Other misconceptions include the use of an objective on the resume and writing detailed job descriptions. A job objective is usually a statement of what the candidate would like to do or the specific job they are seeking. The reason why this is not needed is that the cover letter should express interest in the position and there is no need to state it again. In addition, many objective statements are so specific that the candidate would be ruled out from other potential positions that may be related to the advertised job. In addition, many jobs I have seen listed on resumes includes wording that either came from job descriptions or have been written like standard wording from these types of descriptions, and that doesn't necessarily explain the skills the candidate has and may contain jargon that is not easily understood by everyone reading it.
Another common misconception is that a resume must be one page in total length. I am not certain I know how that idea became popular or why it has remained so engrained as it ultimately serves little purpose for most candidates and it can work to the detriment of a job seeker. The reason why is that a one page resume, for a person who has fairly extensive experience, can sell them short. This type of resume will either leave off critical information or it will be typed in a font size that is not easy to read.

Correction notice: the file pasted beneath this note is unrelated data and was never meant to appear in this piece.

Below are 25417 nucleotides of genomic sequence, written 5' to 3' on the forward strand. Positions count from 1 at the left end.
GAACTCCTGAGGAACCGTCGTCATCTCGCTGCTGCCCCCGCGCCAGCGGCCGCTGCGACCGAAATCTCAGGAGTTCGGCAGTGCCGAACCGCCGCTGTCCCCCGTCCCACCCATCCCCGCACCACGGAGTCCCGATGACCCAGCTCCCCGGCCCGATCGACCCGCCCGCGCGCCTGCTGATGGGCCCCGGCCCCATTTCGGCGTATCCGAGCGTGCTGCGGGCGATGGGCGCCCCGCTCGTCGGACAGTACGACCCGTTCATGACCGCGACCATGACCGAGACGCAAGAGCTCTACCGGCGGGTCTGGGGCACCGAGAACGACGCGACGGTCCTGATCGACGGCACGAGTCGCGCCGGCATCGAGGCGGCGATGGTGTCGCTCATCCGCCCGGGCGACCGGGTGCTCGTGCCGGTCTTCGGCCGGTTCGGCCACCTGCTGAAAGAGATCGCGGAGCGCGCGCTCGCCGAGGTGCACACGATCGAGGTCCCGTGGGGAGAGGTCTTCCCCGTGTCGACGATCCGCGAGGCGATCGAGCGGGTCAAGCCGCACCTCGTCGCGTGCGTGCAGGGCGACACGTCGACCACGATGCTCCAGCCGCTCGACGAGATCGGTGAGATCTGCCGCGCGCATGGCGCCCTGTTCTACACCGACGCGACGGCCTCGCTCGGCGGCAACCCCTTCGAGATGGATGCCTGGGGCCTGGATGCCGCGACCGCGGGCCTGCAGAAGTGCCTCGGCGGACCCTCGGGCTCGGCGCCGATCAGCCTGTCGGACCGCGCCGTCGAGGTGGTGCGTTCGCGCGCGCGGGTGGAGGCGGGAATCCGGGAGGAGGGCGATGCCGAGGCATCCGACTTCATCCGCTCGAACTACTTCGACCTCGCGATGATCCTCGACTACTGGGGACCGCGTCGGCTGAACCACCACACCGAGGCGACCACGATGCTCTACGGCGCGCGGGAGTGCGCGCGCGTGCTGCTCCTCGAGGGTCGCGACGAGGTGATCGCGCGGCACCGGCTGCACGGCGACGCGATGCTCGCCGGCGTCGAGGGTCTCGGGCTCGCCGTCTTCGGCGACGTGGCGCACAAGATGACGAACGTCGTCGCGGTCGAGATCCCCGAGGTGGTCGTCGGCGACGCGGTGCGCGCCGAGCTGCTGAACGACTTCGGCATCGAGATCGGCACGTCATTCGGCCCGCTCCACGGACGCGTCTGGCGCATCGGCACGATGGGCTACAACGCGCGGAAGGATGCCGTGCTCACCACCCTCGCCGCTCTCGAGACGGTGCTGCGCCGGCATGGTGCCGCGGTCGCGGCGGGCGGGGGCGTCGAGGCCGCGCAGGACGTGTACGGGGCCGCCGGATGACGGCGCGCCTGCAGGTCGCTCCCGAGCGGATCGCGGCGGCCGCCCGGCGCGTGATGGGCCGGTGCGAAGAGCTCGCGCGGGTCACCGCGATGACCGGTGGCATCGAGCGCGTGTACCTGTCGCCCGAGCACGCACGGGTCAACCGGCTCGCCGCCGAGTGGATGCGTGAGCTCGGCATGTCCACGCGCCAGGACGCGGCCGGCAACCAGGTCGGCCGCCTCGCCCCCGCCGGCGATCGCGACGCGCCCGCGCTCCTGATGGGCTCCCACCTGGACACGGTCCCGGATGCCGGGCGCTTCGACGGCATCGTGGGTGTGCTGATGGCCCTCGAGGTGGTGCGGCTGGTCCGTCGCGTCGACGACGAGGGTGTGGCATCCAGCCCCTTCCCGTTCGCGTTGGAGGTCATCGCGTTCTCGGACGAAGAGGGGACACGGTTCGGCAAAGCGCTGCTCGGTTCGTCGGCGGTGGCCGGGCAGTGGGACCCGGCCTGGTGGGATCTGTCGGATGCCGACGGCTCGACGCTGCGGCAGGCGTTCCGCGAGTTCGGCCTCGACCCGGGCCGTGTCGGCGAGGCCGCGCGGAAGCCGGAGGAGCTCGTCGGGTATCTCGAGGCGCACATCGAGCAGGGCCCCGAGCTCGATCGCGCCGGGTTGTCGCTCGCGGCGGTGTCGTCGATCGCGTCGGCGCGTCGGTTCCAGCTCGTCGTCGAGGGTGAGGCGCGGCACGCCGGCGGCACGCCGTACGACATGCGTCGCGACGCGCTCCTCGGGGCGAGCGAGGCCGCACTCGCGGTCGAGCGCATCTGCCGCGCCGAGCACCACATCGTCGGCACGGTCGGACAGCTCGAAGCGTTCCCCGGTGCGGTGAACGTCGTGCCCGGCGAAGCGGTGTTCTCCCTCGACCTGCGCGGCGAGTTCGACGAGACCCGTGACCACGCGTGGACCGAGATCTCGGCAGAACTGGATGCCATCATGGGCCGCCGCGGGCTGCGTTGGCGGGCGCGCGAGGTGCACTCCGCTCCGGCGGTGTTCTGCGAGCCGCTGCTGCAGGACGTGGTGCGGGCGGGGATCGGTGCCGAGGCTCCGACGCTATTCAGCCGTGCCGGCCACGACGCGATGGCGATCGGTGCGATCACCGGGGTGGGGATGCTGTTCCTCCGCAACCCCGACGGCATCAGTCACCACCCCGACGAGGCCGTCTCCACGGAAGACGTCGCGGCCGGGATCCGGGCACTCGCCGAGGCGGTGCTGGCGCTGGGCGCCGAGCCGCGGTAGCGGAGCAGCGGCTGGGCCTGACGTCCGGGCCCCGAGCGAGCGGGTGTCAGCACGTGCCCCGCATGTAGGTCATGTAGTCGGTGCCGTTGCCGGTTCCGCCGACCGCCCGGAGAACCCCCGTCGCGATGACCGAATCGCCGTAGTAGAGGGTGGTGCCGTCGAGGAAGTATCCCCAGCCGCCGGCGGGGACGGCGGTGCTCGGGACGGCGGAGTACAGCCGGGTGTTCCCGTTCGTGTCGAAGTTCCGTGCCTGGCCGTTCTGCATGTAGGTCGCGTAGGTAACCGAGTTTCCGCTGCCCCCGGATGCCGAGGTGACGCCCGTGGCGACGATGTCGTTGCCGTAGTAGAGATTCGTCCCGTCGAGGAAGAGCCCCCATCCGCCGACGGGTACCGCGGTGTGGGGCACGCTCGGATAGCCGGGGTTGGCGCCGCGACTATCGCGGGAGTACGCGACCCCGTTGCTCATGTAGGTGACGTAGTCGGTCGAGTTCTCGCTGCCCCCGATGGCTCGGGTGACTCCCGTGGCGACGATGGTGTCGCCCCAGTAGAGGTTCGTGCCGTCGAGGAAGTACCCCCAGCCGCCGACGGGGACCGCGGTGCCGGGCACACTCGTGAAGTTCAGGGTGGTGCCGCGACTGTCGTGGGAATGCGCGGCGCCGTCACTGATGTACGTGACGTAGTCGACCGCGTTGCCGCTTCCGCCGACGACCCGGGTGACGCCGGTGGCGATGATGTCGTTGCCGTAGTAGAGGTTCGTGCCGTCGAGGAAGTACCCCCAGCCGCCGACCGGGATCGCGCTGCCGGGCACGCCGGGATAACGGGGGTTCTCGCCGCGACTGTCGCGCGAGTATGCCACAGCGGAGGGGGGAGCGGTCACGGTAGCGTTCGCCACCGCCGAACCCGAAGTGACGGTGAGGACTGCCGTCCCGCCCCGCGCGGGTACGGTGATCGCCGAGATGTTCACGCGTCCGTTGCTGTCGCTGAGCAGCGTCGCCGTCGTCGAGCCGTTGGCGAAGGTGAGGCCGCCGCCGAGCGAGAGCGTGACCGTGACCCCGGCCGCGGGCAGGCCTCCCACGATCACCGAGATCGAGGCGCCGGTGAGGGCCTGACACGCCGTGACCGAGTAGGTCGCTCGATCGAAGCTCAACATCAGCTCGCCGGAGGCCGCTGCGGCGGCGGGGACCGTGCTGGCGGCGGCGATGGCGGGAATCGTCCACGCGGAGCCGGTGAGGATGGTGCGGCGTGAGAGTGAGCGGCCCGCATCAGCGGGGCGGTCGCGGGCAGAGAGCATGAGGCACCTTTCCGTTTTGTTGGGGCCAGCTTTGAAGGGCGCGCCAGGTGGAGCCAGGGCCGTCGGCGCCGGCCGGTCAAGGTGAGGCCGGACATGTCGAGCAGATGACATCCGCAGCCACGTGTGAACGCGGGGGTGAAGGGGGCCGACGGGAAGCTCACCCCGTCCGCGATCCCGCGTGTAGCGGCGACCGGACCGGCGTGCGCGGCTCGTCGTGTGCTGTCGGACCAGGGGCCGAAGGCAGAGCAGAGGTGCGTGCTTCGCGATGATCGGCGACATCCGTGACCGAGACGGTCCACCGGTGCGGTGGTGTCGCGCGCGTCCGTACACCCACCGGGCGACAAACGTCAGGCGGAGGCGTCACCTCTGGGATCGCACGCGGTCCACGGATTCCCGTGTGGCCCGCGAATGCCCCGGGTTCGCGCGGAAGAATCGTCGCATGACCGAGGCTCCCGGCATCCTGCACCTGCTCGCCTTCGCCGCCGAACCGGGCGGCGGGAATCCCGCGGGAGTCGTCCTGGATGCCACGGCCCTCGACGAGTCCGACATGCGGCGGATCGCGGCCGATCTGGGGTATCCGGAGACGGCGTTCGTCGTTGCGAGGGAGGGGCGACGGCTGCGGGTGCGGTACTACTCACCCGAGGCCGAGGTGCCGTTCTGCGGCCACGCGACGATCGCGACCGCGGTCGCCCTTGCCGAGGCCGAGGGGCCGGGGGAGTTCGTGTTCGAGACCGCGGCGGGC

A functional resume lists work experience and skills sorted by skill area or job function. The functional resume is used to focus on skills that are specific to the type of position being sought. This format directly emphasizes specific professional capabilities and utilizes experience summaries as its primary means of communicating professional competency. In contrast, the chronological resume format will briefly highlight these competencies prior to presenting a comprehensive timeline of career growth through reverse chronological listings, with the most recent experience listed first.
The functional resume works well for those making a career change, having a varied work history or with little work experience. A functional resume is also preferred for applications to jobs that require very specific skills or clearly defined personality traits. A functional resume is a good method for highlighting particular skills or experiences, especially when those particular skills or experiences may have derived from a role which was held some time ago. Rather than focus on the length of time that has passed, the functional resume allows the reader to identify those skills quickly.
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